The Israeli government has decided to refuse visas and deny entry to the newly appointed personnel of the United Nations Office for the Coordination of Humanitarian Affairs (OCHA) in the Occupied Territories.

The United Nations said it is aware of the Israeli decision and expressed concerns that this refusal to grant visas to UN personnel could impact the humanitarian work in occupied Palestine.

Stephane Durjarric, a UN spokesperson, said this decision could seriously impact the humanitarian community’s support to Palestinians needing this aid.

Stephane added that the UN would continue to hold talks with Israeli officials on the matter and expressed hopes for resolving this issue.

Israeli Foreign Ministry officials have decided to refuse to issue entry visas to officials from the United Nations Office for the Coordination of Humanitarian Affairs (OCHA) after accusing employees from the humanitarian agency of “undercounting” the number of Israelis who are killed or injured in attacks by Palestinians.

Gilad Erdan, the Israeli ambassador to the United Nations, said his government placed sanctions against UN employees who criticize Israel and speak out against Israeli policies.

Erdan even accused OCHA personnel and officials of what he called “running a policy of lies against Israel” and “distorting reality.”

In August, Michelle Bachelet, the UN High Commissioner for Human Rights Michelle Bachelet criticized Israel’s failure to process visa applications for United Nations Human Rights employees.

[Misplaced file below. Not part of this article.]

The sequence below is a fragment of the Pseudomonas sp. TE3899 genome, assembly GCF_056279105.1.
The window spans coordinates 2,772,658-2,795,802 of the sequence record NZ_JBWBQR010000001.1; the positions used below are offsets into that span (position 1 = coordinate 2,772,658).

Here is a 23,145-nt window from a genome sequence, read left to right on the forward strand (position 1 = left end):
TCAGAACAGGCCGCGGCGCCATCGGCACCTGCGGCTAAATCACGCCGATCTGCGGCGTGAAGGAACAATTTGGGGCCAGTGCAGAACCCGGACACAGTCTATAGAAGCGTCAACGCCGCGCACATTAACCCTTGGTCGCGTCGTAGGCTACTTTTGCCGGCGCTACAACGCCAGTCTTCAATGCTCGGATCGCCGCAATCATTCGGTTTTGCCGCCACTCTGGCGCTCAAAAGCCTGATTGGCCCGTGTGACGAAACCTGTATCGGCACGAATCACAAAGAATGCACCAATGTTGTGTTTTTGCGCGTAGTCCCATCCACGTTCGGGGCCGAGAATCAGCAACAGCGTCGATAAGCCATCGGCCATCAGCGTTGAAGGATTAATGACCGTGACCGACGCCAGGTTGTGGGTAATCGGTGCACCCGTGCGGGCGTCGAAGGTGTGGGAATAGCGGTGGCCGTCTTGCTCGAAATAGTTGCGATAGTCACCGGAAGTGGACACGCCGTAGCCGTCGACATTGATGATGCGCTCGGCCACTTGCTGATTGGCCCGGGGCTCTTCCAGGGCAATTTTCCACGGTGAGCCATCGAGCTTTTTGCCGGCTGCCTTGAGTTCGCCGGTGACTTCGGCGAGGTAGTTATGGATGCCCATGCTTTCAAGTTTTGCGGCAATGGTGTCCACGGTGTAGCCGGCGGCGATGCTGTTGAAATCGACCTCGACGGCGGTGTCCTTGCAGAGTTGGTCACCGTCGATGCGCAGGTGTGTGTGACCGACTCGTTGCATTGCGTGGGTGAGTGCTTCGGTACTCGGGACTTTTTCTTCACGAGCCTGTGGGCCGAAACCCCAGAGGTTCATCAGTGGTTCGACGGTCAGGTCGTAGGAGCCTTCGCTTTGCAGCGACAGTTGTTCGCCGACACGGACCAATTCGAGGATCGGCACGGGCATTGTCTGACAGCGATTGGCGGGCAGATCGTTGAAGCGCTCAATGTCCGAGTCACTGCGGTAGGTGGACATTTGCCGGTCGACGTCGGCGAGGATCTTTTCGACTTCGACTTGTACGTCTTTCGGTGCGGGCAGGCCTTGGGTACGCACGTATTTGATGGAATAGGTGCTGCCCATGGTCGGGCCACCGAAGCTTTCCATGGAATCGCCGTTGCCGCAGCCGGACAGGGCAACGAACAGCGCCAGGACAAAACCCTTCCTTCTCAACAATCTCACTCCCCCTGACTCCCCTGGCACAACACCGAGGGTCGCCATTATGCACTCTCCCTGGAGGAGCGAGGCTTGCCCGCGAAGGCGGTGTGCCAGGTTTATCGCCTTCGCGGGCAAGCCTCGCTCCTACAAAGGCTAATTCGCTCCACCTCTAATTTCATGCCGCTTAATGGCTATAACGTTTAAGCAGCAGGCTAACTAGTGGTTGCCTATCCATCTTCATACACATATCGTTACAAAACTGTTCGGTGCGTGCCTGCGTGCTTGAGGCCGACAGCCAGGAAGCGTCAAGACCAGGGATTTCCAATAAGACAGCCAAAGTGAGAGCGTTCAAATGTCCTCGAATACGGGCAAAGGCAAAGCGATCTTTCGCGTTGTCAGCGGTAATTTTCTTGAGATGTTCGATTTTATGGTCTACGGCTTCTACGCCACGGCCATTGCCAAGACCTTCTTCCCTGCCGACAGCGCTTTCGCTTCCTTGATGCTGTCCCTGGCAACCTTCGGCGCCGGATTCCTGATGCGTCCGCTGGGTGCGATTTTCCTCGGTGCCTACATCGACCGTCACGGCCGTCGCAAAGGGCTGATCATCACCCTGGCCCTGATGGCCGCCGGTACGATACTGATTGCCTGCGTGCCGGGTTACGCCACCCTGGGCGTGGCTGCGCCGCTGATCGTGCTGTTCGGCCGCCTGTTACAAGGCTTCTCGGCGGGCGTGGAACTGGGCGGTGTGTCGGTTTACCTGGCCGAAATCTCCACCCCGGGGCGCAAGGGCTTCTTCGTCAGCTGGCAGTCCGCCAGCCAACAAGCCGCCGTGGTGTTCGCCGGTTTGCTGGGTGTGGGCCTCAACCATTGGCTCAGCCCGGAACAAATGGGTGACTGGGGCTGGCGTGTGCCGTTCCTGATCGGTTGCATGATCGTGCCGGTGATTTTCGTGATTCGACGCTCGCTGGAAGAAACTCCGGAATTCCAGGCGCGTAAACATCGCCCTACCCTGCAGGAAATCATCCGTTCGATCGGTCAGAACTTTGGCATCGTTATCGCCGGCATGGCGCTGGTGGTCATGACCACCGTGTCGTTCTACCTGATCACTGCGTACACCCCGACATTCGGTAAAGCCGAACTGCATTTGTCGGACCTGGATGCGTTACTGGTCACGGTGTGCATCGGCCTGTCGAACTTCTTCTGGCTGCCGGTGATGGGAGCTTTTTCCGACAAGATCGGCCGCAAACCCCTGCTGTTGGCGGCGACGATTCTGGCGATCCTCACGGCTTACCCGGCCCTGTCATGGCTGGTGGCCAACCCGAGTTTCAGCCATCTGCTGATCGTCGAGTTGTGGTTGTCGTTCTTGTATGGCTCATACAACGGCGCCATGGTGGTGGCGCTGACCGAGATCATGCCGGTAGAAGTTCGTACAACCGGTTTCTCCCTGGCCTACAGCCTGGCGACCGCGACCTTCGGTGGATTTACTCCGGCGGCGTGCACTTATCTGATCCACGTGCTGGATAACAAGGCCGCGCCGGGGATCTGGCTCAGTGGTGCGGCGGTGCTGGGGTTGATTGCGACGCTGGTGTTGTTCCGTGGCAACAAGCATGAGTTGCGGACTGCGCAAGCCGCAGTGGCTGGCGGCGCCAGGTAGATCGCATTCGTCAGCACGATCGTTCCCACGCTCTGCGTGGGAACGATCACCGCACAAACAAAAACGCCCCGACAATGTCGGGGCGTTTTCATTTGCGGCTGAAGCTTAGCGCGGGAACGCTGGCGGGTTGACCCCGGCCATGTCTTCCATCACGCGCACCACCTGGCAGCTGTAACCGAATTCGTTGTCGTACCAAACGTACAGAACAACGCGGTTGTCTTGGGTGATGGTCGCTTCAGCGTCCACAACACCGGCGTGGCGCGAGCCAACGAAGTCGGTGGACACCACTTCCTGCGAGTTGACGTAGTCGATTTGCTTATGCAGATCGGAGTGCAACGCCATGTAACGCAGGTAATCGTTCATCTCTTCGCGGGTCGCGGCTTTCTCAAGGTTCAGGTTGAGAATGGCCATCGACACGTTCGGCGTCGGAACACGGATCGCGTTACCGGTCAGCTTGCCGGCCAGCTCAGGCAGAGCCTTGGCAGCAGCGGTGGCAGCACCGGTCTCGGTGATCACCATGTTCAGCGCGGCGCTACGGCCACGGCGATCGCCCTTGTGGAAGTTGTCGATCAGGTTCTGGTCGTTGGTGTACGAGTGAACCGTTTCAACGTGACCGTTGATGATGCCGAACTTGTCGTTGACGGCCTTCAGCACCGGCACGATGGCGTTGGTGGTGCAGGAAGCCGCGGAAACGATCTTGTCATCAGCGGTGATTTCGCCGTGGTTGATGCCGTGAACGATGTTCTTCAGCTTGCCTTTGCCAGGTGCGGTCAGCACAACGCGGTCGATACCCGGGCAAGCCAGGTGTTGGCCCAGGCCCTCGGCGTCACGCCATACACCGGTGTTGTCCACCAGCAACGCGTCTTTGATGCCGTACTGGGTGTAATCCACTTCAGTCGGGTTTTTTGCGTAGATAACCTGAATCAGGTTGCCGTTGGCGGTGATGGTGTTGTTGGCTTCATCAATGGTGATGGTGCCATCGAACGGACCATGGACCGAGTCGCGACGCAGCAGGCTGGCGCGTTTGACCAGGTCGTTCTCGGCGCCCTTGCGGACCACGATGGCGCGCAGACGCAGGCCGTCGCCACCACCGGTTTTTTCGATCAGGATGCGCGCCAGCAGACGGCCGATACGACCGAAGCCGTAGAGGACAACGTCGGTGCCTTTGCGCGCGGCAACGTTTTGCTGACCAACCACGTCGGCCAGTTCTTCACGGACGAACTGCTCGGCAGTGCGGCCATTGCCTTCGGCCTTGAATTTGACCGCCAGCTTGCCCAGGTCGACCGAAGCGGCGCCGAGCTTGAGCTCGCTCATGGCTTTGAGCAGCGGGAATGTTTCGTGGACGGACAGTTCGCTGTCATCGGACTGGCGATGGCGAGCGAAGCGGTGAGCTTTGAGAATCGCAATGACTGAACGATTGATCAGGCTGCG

“In 2020, the 15 international staff of my Office in Palestine – which has been operating in the country for 26 years – had no choice but to leave,” said Bachelet. “Subsequent requests for visas and visa renewals have gone unanswered for two years. During this time, I have tried to find a solution to this situation, but Israel continues to refuse to engage.”

As a Member State, Israel must cooperate in good faith with the UN and grant its officials the privileges and immunities necessary for them to independently exercise their functions. This includes an obligation to exempt UN officials from immigration restrictions and to deal with applications for visas for UN officials as speedily as possible.

“Israel’s failure to process visa applications that are necessary for my staff’s access is inconsistent with these standards, and I call on the Government to meet its international obligations in this regard,” the UN Human Rights chief said.

Bachelet said that barring the UN Human Rights Office’s international staff occurred in a context where Israeli authorities are increasingly limiting human rights “eyes and ears on the ground”. There is a growing roll call of UN staff and mechanisms, non-governmental organizations, and others being expelled or refused entry.

“Israel’s treatment of our staff is part of a wider and worrying trend to block human rights access to the occupied Palestinian territory,” Bachelet said.

“This raises the question of what exactly the Israeli authorities are trying to hide.”